When Ruth Bader Ginsburg succumbed to cancer, #RestInPower immediately trended. The ACLU, New York senator Kirsten Gillibrand, actress Reese Witherspoon and the ostensibly Jewish uber-left activists of Bend the Arc all used the woke neologism in their tributes.
The play on words likely originated in the 1990s rap. It entered mainstream usage after the 2016 election when the left lost it mind. Even in a culture that’s increasingly — pathetically — obsessed with politics, politicizing death feels like a new low. Ginsburg’s final rite of passage signals a rejection of Jewish and Christian customs along with democratic norms, and a return to paganism and violence. To rest in power is to fulfill a pagan rite in which the dead, instead of being given their final rest, are used to attain political ends.
Paganism is nothing new when it comes to Ginsburg. She’s long been a designated golden calf for her progressive admirers. The cult of RBG — her likeness adorning everything from socks to the book covers in the Baby Feminist genre — emerged around the time of Barack Obama’s retirement. The progressive faithful needed another prominent political idol, even though technically SCOTUS is supposed to be above politics.
And then it became apparent that Ginsburg might not make it through Trump presidency.
The cult’s spiritual drive focused on willing the woman to stay alive — not for her own sake, of course, but long enough for a Democrat to name her replacement. The feverish denial of the RBG workout videos merged with good old consumerism, but the good vibes willed toward the notorious lace collar failed to ward off cancer.
Funeral rites inspire participants to carry on the legacy of the departed. In Judeo-Christian traditions, the bereaved are encouraged to find solace in the thought that God is in control. Pagan ideologies like communism promise paradise in this world — if only the followers cling to the righteous cause. When the woke wish that their icons ‘rest in power’, they reject the democratic notion that we are all equal in the eyes of our Creator.
Only those who advance progressive causes receive that honor. Nobody on the left wished that John McCain, who spent years at the Hanoi Hilton, or Antonin Scalia, who was Ginsburg’s friend, would rest in power.
The idea that the funeral rite expresses equality before God has a long history in the West. In RBG’s Jewish tradition, everyone gets the same funeral, and the funeral has to be speedy. Although rabbis make exemptions for logistical reasons, the body is supposed to be interned the following day, although not on Shabbat or Rosh Hashanah. Ginsburg should have been laid to rest on Monday. Instead, her body is in repose at the Capitol where she is the first — and hopefully the last — Jew to be commemorated in this manner.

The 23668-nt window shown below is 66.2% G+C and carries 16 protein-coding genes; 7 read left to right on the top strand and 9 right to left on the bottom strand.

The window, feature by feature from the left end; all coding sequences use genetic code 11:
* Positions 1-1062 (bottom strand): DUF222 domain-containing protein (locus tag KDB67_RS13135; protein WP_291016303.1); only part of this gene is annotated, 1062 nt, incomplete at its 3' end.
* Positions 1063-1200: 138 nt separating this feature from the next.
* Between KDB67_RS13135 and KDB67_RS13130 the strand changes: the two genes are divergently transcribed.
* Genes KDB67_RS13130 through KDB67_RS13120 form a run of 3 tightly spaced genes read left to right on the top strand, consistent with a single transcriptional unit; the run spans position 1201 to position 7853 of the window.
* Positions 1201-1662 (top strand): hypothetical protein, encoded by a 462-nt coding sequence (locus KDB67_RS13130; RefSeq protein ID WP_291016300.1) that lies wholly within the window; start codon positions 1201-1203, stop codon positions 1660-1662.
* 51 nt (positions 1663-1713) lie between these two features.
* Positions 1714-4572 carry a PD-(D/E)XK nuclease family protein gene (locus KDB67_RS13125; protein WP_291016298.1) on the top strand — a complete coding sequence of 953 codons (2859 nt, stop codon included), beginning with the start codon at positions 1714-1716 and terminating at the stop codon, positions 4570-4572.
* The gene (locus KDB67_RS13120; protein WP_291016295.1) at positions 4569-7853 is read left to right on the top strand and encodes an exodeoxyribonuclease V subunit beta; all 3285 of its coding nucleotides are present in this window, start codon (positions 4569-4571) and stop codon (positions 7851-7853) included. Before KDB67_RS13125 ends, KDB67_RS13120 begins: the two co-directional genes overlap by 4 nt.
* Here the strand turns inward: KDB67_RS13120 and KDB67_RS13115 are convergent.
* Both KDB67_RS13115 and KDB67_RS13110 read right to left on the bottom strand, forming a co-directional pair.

Although there is a corresponding Judaic expression, ‘rest in peace’ is originally a Christian adage that began appearing on gravestones in Europe in the 8th century. It was simply a wish for the departed to attain eternal peace in Heaven. Over time, it entered secular observances, even becoming the standard obituary in the militantly atheist Soviet Union. It appeals to those who, like me, do not believe in an afterlife by evoking a romantic notion of solace after the tumult of earthly existence. Mourners remind each other that the departed is now released from the temporal passions.
To rest in power is an impossible proposition because those who crave power can never truly be at peace. Only an unhealthy society is so preoccupied with politics that it is unable to let go of the dead. Think, for instance, of Vladimir Lenin’s shriveling body, forever restless and on display at the Red Square Mausoleum.
‘Even now, Lenin is more alive than all the living,’ the Russian revolutionary poet Vladimir Mayakovsky explained in a poem written on the occasion of the Bolshevik’s passing. No longer, but nearly a century after his passing, the Marxist faithful still cherish Lenin’s mummified remains. Likewise, the RBG’s faithful are reluctant to let go.
Reports of Ginsburg’s final ‘fervent’ wish for her replacement to be selected by a new (and therefore Democratic) president were understood by the flock as a call to action. Caricaturing the traditional Jewish saying ‘May her memory be a blessing’, they took to the streets with printed placards reading ‘May her memory be a revolution’. Grieving progressives threatened to burn down the country if Trump nominates RBG’s replacement. In DC, crowds surrounded Mitch McConnell’s house. Meanwhile Ginsburg’s body is denied a proper Jewish burial.
We should not surprised by these menacing gestures from the RBG cult. Paganism in politics tends toward violence. And it is unfair to Ginsburg. Even if RBG was the reigning princess of ‘the personal is the political’, and even though she didn’t mind being objectified in her lifetime, she did not deserve this posthumous degradation. A decent society remembers its dead as human beings.
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